National Coalition of Community-Based Correctional and Community Re-Entry Service Organizations (NC4RSO)

                    PRISONS  -  COMMUNITY SERVICE   -                    COMMUNITY ENGAGEMENT


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About Community-Based Groups Involved in Jails, Prisons and Community Re-Entry

Who Are Community-Based Organizations involved in jails, prisons, and re-entry?

What types of groups and organizations join NC4RSO?   What do they do?  Why?

The U.S. has hundreds of small, medium, and large community groups - many of them nonprofits - delivering a spectrum of services in correctional facilities and in community re-entry.

These groups recognize the community's role for affecting positive change within the corrections and justice context.  This recognition comes from a multitude of perspectives - social service organizations, civically-engaged individuals and groups, people from all ends of the political spectrum, educators, families of people impacted by crime (i.e., families of both crime victims and those who commit crime), students, formerly incarcerated individuals, professionals, academics, faith-based groups, and self-help organizations.

Many community nonprofits provide direct services within prisons and re-entry preventative services designed to keep high risk individuals from coming into conflict with the law, services for incarcerated offenders (rehabilitative programming, community connections, faith-based activities, support for families of incarcerated individuals, educational services, books for prisoners, self-help groups, etc.), and community re-entry services for offenders coming back into society. 

Other nonprofits provide additional justice-related services - such as public education about corrections and the circumstances that often lead to incarceration, lobbying to change corrections-related legislation, public oversight of conditions in correctional facilities, and corrections-related civil liberties efforts.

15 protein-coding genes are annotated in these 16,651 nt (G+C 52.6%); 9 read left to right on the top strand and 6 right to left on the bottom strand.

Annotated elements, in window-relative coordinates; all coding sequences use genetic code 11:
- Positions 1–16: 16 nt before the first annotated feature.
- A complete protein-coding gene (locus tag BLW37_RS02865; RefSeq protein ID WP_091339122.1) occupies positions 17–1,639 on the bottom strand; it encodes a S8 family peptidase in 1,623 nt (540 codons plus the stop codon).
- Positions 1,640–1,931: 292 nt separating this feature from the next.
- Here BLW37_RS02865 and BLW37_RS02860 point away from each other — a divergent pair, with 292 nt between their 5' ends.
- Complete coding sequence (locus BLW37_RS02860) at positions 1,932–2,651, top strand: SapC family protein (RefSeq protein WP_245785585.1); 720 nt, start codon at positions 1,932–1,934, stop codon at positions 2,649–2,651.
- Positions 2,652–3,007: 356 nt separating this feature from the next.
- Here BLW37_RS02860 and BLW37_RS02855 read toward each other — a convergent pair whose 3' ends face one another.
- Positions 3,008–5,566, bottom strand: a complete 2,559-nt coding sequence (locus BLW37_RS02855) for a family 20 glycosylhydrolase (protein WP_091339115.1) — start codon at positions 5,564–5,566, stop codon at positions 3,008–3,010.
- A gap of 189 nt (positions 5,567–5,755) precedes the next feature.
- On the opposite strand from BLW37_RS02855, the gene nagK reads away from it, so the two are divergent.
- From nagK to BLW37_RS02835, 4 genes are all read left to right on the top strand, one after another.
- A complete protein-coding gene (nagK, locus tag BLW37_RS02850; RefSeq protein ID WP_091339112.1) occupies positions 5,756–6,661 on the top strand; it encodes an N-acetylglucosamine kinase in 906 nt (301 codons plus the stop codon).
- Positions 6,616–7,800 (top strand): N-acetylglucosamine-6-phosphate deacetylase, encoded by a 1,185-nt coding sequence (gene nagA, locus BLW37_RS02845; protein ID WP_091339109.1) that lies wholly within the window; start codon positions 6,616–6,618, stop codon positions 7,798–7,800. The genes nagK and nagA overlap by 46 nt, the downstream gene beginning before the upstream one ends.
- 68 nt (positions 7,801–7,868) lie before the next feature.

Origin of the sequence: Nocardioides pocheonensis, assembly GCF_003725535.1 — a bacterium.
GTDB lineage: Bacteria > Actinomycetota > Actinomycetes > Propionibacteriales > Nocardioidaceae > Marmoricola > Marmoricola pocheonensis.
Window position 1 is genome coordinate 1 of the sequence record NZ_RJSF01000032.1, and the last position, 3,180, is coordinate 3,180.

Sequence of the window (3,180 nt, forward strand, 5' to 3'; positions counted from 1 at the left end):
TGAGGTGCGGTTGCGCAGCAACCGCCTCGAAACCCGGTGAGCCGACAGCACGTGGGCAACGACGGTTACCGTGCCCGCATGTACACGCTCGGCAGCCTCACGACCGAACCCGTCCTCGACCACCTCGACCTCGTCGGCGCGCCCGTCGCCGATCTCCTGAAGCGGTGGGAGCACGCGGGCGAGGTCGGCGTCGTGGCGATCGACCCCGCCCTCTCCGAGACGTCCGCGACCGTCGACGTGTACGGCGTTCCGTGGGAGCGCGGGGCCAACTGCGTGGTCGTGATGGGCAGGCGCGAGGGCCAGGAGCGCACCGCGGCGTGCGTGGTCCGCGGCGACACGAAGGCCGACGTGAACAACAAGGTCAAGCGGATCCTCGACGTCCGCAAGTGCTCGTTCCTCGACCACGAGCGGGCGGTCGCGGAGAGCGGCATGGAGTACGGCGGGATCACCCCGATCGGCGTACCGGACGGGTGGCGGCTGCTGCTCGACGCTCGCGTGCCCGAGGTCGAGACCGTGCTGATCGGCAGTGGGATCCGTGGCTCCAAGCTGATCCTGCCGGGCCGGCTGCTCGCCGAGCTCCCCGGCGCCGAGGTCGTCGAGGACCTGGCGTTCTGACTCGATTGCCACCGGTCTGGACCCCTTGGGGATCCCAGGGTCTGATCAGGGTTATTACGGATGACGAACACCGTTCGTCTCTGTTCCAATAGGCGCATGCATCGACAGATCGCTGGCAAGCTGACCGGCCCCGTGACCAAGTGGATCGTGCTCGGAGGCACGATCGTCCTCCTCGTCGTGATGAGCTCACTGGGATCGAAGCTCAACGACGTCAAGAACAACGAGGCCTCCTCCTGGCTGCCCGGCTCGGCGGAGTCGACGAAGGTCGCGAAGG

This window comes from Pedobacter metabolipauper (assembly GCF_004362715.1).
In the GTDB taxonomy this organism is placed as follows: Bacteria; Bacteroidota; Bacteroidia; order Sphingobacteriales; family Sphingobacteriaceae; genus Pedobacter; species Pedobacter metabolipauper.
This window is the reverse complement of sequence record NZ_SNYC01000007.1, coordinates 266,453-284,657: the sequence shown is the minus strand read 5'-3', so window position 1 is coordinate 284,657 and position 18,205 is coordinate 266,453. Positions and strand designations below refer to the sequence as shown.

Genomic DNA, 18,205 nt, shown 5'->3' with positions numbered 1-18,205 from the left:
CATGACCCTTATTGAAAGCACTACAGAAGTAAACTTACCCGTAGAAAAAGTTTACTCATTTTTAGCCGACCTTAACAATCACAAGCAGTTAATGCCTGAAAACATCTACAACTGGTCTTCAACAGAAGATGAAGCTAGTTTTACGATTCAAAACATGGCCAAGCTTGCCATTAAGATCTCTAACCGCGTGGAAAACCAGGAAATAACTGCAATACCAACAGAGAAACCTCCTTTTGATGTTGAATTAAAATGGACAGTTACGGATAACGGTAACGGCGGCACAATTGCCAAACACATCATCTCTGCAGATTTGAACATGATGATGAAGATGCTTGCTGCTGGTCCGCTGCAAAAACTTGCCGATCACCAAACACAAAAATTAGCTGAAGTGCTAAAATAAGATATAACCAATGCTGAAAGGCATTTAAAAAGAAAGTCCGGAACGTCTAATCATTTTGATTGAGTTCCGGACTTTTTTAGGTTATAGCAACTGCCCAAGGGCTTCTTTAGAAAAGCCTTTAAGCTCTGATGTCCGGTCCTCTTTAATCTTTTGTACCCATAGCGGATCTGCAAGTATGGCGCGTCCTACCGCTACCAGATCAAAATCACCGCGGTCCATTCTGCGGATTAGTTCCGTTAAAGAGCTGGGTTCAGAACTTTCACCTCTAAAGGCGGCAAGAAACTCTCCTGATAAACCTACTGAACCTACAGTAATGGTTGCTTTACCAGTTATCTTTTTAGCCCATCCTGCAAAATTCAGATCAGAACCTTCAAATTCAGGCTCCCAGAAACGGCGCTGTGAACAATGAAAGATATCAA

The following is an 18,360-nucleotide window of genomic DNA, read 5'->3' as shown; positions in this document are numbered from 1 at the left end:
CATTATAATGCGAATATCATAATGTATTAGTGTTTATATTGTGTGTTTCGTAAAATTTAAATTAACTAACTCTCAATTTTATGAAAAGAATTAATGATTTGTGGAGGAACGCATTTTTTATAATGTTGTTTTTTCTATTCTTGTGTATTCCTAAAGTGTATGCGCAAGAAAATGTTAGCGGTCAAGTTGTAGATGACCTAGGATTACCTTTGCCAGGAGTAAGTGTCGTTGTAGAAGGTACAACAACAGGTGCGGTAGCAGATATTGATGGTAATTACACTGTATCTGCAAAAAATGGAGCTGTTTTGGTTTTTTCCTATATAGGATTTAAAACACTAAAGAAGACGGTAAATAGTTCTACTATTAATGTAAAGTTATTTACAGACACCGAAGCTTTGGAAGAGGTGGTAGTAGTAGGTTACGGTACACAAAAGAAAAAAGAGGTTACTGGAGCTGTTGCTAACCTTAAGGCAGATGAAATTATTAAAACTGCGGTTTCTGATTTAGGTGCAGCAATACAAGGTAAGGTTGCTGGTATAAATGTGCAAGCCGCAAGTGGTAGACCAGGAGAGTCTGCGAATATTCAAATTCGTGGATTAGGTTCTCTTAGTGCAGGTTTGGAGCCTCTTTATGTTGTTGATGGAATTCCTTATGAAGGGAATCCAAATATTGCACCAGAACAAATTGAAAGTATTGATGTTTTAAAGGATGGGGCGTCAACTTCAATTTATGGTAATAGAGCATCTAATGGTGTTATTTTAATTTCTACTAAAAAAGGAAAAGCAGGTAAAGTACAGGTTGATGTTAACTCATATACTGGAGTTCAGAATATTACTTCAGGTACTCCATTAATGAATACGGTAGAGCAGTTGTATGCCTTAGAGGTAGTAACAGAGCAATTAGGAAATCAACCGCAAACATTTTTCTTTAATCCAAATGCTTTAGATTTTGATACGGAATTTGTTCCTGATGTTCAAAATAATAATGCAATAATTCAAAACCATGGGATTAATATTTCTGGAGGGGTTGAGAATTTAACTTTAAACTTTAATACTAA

The motivations of these varied community-based organizations often include:

Commitment to community engagement - whether it be through the lens of civic engagement, social change, personal experience with incarceration, a religious calling to provide support to disadvantaged or marginalized demographic groups such as the poor and offenders, or from having had some kind of community-based introduction to corrections (a news story, a college course, etc.).

Recognition that creating positive and healthy communities involves creating healthy opportunities for everyone; that this necessarily includes working with those in most need of community support (including incarcerated persons) so as to effectively alleviate all sources of community un-wellness (such as crime and incarceration).

These community-based organizations benefit individuals and communities:

They support self-improvement and rehabilitation of individuals who come into conflict with the law (or are at risk of doing so) and who wish to move in a positive direction.  Volunteers have a unique ability to connect with people in jail; incarcerated individuals are sometimes more willing and/or able to connect with volunteers than paid staff (Professionally-trained staff have important roles in corrections! We simply stress that the relationship dynamic between incarcerated individuals and volunteers can have a unique and beneficial effect within the institutional context). Corrections-related activities provided by the community can improve the lives of individuals and, thereby, our communities.

They generate community awareness about both corrections and individuals who come into conflict with the law.

They engage the public in the process of making our communities more well and, therefore, safe.

Finding or Creating Community-Based Corrections-Related Organizations in Your Community

See the "individuals" or "business and philanthropies" section (right) for information about contacting, forming, and/or supporting community-based corrections-related community-based organizations.





That the U.S. has 5% of the world's population and 25% of the world's prison population?


That we imprison a higher percentage of our population than any other country on the planet?


That 95% of individuals in correctional facilities are eventually released?  That they are released whether or not they've learned life skills that will help them succeed in the community?  That volunteers can play a vital role in preparing incarcerated individuals for re-entry into the community?




Haven't joined NC4RSO yet? click here to find out why you should join. 



Contribute to community well-being through volunteerism in corrections.  click here to find out about corrections-related volunteerism in your community. 



click here to find out about supporting NC4RSO (and, thereby, supporting the strengthening of communities).  We accept financial contributions and in-kind contributions such as consulting and operations support (free long distance, etc.).







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